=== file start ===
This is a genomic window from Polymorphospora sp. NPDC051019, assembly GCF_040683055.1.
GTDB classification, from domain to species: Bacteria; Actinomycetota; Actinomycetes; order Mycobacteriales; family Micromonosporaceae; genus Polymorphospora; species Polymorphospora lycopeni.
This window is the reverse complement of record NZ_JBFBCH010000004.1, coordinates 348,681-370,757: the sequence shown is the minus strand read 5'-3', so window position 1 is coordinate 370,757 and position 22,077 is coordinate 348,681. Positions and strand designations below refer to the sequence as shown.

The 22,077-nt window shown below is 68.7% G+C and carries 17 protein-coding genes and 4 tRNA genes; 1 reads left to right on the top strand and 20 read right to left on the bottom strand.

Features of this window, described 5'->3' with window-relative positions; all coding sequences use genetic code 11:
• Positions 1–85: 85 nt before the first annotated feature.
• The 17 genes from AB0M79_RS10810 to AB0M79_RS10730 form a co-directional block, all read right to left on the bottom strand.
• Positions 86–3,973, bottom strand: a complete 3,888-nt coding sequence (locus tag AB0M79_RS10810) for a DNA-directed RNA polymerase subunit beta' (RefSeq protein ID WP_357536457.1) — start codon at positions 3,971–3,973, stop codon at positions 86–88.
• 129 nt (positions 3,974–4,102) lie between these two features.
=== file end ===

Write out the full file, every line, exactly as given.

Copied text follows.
This is a genomic window from Polymorphospora sp. NPDC051019, assembly GCF_040683055.1.
GTDB classification, from domain to species: Bacteria; Actinomycetota; Actinomycetes; order Mycobacteriales; family Micromonosporaceae; genus Polymorphospora; species Polymorphospora lycopeni.
This window is the reverse complement of record NZ_JBFBCH010000004.1, coordinates 348,681-370,757: the sequence shown is the minus strand read 5'-3', so window position 1 is coordinate 370,757 and position 22,077 is coordinate 348,681. Positions and strand designations below refer to the sequence as shown.

The 22,077-nt window shown below is 68.7% G+C and carries 17 protein-coding genes and 4 tRNA genes; 1 reads left to right on the top strand and 20 read right to left on the bottom strand.

Features of this window, described 5'->3' with window-relative positions; all coding sequences use genetic code 11:
• Positions 1–85: 85 nt before the first annotated feature.
• The 17 genes from AB0M79_RS10810 to AB0M79_RS10730 form a co-directional block, all read right to left on the bottom strand.
• Positions 86–3,973, bottom strand: a complete 3,888-nt coding sequence (locus tag AB0M79_RS10810) for a DNA-directed RNA polymerase subunit beta' (RefSeq protein ID WP_357536457.1) — start codon at positions 3,971–3,973, stop codon at positions 86–88.
• 129 nt (positions 3,974–4,102) lie between these two features.